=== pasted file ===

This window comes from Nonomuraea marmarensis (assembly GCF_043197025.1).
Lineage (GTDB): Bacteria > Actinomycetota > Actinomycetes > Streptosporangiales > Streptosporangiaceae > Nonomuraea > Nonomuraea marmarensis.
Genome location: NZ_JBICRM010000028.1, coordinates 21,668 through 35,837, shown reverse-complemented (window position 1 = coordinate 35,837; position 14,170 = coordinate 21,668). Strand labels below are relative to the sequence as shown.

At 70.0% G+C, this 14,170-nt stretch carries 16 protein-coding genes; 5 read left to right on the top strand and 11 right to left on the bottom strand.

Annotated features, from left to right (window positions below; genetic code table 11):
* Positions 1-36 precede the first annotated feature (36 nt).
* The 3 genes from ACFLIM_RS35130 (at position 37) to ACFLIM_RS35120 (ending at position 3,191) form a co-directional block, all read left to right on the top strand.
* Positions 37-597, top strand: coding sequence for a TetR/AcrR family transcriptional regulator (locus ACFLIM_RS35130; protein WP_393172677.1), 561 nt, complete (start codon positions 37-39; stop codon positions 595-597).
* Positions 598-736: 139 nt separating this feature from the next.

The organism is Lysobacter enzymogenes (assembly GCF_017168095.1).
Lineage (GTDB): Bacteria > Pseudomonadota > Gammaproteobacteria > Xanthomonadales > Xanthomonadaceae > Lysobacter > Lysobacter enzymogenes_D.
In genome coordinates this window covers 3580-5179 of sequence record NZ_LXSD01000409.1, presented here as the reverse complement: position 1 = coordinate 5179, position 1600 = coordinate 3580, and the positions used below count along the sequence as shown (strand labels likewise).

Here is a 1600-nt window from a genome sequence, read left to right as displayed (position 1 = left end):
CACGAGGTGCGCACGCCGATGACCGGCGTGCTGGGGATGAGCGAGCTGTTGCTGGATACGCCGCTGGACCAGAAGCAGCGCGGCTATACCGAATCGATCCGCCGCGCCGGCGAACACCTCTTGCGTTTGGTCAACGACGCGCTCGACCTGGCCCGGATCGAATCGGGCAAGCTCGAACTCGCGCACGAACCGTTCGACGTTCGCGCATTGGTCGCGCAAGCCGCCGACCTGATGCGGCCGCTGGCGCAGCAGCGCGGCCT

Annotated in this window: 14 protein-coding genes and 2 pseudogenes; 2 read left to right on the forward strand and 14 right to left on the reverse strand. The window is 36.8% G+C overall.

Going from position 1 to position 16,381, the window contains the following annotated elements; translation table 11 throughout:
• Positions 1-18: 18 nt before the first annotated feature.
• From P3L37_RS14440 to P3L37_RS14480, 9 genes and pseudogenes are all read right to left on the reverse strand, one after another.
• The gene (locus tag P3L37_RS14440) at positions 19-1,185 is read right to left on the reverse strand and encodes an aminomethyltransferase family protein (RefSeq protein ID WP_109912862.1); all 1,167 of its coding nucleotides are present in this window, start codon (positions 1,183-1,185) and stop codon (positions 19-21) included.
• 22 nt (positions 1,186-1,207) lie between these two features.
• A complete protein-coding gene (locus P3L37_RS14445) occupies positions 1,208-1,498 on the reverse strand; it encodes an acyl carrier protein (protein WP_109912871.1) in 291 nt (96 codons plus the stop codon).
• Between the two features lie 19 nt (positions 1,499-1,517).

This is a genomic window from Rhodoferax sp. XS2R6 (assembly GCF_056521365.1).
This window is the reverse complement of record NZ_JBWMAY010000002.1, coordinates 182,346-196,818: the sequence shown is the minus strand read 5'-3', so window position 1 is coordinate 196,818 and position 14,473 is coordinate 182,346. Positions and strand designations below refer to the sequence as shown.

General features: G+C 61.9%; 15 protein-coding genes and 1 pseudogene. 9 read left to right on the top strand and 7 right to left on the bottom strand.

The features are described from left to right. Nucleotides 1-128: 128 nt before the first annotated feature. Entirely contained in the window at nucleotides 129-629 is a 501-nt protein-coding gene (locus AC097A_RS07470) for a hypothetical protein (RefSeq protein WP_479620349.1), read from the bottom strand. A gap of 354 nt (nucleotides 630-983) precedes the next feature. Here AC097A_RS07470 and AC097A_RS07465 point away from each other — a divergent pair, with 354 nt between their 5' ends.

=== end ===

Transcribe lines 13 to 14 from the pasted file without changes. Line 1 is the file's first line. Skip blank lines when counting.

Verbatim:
Here is a 1600-nt window from a genome sequence, read left to right as displayed (position 1 = left end):
CACGAGGTGCGCACGCCGATGACCGGCGTGCTGGGGATGAGCGAGCTGTTGCTGGATACGCCGCTGGACCAGAAGCAGCGCGGCTATACCGAATCGATCCGCCGCGCCGGCGAACACCTCTTGCGTTTGGTCAACGACGCGCTCGACCTGGCCCGGATCGAATCGGGCAAGCTCGAACTCGCGCACGAACCGTTCGACGTTCGCGCATTGGTCGCGCAAGCCGCCGACCTGATGCGGCCGCTGGCGCAGCAGCGCGGCCT